After World War II, American and British scientists were exploring the possibilities of high-speed aviation. This research led to experimental supersonic aircraft, which required high levels of strength and thermal resistance. Aluminum alloys and exotic materials were used to meet these challenges. Planes were manufactured using:

  • Silicon carbide ceramic coatings
  • Titanium alloys reinforced with ceramic fibers
  • Titanium-aluminum alloys
  • Advanced carbon-carbon composites

During this time period, commercial passenger aircraft became more common. The Ford Tri-Motor was one of the first commercial aircraft, although its interior looked very different from today’s commercial jets. The Tri-Motor’s interior was similar to a coach train car, with a center aisle and a single seat on either side.

The Boeing 307, launched in 1938, featured cabin pressurization which allowed the aircraft to fly higher than previous planes. With faster speeds and greater range, passengers were able to travel further. That’s why the Boeing 307’s airplane interior was wider and designed more for comfort, with leather seats, bathrooms and other amenities.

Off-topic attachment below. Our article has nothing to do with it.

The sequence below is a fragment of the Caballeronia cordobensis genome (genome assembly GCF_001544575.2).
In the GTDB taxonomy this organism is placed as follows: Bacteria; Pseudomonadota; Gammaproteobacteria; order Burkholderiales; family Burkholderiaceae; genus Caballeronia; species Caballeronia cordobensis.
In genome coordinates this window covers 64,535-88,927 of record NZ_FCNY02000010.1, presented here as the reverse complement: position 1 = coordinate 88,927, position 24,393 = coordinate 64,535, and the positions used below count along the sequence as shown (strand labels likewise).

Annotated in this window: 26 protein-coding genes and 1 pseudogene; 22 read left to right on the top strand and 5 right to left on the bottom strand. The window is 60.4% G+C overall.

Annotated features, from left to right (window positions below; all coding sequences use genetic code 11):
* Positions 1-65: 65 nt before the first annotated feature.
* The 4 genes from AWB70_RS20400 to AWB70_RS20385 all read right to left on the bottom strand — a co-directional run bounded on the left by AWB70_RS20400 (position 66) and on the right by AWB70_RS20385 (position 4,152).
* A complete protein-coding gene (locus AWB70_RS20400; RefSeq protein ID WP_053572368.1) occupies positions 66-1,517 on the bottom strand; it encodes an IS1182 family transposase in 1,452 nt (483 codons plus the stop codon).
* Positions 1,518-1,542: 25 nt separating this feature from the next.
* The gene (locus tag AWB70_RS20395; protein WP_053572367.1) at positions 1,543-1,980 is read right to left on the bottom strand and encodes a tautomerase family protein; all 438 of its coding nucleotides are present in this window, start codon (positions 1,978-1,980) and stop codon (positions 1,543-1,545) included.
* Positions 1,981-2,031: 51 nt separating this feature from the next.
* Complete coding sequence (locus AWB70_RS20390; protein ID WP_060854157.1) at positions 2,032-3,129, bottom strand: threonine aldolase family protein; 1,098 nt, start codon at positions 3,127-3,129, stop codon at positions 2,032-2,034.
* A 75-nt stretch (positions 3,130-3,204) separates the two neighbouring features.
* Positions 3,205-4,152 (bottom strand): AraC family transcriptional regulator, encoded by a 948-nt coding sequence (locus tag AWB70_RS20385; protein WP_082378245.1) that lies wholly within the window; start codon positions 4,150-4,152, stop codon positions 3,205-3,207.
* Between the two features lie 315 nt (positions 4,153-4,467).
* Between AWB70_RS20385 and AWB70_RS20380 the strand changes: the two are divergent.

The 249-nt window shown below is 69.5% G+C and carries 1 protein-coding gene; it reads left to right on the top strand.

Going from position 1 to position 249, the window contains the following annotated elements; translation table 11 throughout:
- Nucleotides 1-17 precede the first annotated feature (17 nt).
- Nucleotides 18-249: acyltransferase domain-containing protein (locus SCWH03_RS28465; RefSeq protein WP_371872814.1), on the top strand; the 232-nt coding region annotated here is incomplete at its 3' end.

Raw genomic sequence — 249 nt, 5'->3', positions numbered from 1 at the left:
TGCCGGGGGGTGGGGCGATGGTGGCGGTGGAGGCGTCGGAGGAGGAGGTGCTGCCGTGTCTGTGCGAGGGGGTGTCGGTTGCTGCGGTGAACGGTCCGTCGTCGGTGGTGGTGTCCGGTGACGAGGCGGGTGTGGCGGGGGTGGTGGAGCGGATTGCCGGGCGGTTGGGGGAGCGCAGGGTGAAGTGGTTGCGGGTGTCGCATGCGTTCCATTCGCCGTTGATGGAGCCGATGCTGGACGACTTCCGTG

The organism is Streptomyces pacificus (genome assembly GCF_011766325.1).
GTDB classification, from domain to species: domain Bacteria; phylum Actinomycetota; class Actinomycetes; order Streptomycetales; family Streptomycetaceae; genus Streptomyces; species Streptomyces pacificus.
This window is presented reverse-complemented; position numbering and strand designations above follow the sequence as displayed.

Plane Interiors
Airplane Interior

1950s to the Present: Composite Materials and Comfortable Airplane Interiors

Initially, commercial flight was a luxury for the well-to-do, and the airplane interiors represented this focus with a wide range of amenities. As commercial jetliners became more common in the 1960s, the tourist class was introduced, making flight more affordable with a stripped-down version of the interior including tighter seating conditions.

The Boeing 707 was launched in the late 1950s and looked essentially like modern jets, with rows of comfortable seats, overhead compartments, windows and other modern comforts.

In the 1980s, safety regulations for airplane interiors dramatically improved. New rules demanded airline seats be able to withstand up to 16 Gs of force, along with new fire safety rules, which resulted in manufacturers adding a fire-retardant layer on seat cushions and cabin textiles.

Modern planes are manufactured to be stronger, safer and more fuel-efficient using composite materials. Fiberglass and other fiber-reinforced resins make today’s aircraft faster and lighter. Composite materials have many benefits including:

  • Lower cost
  • Lightweight and strong
  • Possibility of more streamlined shapes
Airplane History

Let Duracote Provide The Airplane Interior Solutions You Need

Duracote offers a wide range of aircraft interior products to help make passengers safer and more comfortable. As one of the leading companies for airplane interior materials, we take pride in our incredibly high standards. We design products at the forefront of the next phase of the evolution of airplane interiors. Our airplane interior materials meet global performance standards and our customers’ unique specifications. Whether you need sound control, fire-retardant materials or floor coverings, Duracote has you covered.

Browse our website today and contact us to find out more about how Duracote can help.